Posts Tagged ‘The Quest’

Daniel Yergin on energy security

March 24, 2012

The Quest: Energy, Security and the Remaking of the Modern World is Daniel Yergin’s magisterial survey of the world energy situation.  His guiding principle is that energy security requires diversity of supply, and so he surveys energy  in all its aspects, from the battle for control of the energy resources of the new nations of Central Asia to the possibility of using genetic engineering to create ethanol-making fungi.

This book is not as focused and gripping as Yergin’s previous book, The Prize: the Epic Quest for Oil, Money and Power.  Its great merit is Yergin’s encyclopedic knowledge and his ability to see connections among seemingly unrelated facts.  I learned interesting things I didn’t know, such as that China is now the world’s biggest market for automobiles, or that Admiral Rickover was not only the father of the U.S. nuclear submarine, but of the civilian nuclear power industry as well.  This is a long book, but worth the time if you have an interest in the subject.

Yergin is an insider, not a hostile critic of the energy establishment.  I take his views to represent the consensus of well-informed people within the energy industry.  I mean this as an observation, not a criticism, but I do not take his opinions as necessarily the last word.  For example, I can’t agree that the invasion of Iraq was justified though mishandled, and that the U.S. has “no choice” but to attack Iran if its government acquires nuclear weapons.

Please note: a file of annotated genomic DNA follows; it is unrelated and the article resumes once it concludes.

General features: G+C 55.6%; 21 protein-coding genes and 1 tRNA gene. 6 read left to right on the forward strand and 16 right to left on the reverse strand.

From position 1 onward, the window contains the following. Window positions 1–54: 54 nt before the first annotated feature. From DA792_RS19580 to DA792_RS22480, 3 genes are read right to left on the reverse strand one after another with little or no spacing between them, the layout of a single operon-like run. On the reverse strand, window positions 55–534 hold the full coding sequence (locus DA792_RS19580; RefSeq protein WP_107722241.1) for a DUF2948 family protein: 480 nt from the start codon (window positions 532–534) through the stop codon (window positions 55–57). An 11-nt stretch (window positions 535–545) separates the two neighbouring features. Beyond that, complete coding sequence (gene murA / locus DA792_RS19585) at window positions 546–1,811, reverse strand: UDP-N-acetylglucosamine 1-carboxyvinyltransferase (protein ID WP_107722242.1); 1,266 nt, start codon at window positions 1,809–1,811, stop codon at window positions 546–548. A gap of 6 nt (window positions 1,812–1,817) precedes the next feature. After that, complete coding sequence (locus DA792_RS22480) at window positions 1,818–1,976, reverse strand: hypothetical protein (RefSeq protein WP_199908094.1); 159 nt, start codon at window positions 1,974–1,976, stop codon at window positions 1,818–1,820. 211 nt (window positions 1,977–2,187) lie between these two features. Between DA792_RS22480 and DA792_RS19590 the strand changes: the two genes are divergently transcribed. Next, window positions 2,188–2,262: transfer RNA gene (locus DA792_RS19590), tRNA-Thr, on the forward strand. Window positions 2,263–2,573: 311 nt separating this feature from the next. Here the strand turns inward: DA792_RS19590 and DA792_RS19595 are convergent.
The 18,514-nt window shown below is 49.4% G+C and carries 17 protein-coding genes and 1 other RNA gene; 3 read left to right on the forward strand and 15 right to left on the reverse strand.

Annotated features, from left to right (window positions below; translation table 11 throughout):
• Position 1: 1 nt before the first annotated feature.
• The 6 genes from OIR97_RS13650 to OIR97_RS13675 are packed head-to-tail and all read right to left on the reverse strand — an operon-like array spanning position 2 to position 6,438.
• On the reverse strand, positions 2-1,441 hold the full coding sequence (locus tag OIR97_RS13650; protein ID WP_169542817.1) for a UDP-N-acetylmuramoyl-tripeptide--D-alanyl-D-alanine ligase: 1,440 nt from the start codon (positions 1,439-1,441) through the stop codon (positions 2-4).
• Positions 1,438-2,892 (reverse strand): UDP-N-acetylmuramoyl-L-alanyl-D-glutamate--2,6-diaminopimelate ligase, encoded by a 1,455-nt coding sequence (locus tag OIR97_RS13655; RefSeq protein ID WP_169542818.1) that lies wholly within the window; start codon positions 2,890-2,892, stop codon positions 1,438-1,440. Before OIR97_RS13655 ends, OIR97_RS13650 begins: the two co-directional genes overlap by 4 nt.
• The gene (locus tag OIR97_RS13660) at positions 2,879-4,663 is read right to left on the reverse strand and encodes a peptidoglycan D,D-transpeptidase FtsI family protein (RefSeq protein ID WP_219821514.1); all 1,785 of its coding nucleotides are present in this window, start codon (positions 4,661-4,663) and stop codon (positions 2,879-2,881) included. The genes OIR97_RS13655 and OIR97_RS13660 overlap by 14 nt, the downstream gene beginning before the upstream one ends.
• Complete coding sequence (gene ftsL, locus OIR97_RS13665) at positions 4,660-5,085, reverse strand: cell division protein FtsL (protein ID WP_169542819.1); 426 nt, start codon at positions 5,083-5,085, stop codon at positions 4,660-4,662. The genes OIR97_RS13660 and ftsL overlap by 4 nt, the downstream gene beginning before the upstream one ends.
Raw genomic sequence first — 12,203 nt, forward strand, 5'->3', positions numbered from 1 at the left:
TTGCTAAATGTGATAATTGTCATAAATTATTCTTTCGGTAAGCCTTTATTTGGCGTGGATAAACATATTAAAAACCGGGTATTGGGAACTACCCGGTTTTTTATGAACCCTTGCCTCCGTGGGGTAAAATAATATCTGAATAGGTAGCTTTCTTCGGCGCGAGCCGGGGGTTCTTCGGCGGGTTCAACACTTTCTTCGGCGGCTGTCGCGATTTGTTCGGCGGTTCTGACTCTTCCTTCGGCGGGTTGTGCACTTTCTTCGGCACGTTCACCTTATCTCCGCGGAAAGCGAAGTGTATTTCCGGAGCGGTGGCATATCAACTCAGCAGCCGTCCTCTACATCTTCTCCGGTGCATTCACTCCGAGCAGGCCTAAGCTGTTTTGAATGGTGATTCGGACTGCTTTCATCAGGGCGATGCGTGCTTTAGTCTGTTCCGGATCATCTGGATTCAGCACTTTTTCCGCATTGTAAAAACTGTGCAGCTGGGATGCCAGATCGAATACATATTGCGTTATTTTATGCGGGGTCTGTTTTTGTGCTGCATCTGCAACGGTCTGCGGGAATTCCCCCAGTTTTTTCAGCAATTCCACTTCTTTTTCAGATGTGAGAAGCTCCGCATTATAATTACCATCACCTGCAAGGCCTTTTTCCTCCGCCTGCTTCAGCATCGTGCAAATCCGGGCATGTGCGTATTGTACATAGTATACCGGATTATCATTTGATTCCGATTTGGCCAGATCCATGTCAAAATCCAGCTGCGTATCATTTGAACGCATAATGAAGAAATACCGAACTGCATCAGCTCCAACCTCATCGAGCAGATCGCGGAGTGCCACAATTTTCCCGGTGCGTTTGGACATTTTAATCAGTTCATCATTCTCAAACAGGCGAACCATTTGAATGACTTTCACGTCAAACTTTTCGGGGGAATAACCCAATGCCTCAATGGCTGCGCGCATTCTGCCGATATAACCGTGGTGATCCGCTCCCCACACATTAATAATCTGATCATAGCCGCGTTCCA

The book has six main sections
▪    An update on the world oil industry since publication of The Prize in 1991.  The most important new developments, according to Yergin, are the emergence of China as possibly the world’s largest market for energy and the re-emergence of Russia as a major energy exporter, especially of natural gas.
▪    A rebuttal of the assertion that production of oil, other liquid fuels and natural gas have passed their peak.  Yergin argued that “unconventional” sources, including hydraulic fracturing and deep water drilling, will assure supplies at current rates of use for decades.
▪    A survey of the world electrical industry, and the merits of nuclear power, coal and natural gas to power generating plants.  He concluded abundant, cheap natural gas is the fuel of the future.
▪    A report on global warming and its effect on world energy policy.  Yergin is curiously noncommittal on the validity of global warming science.   His concern is its impact on world energy policy.  The chief problem is the conflict of interest between the United States and the energy-efficient Europeans and Japanese, on the one hand, and with China and other emerging nations, which can’t avoid using more energy as they raise the material living standards of their populations, on the other.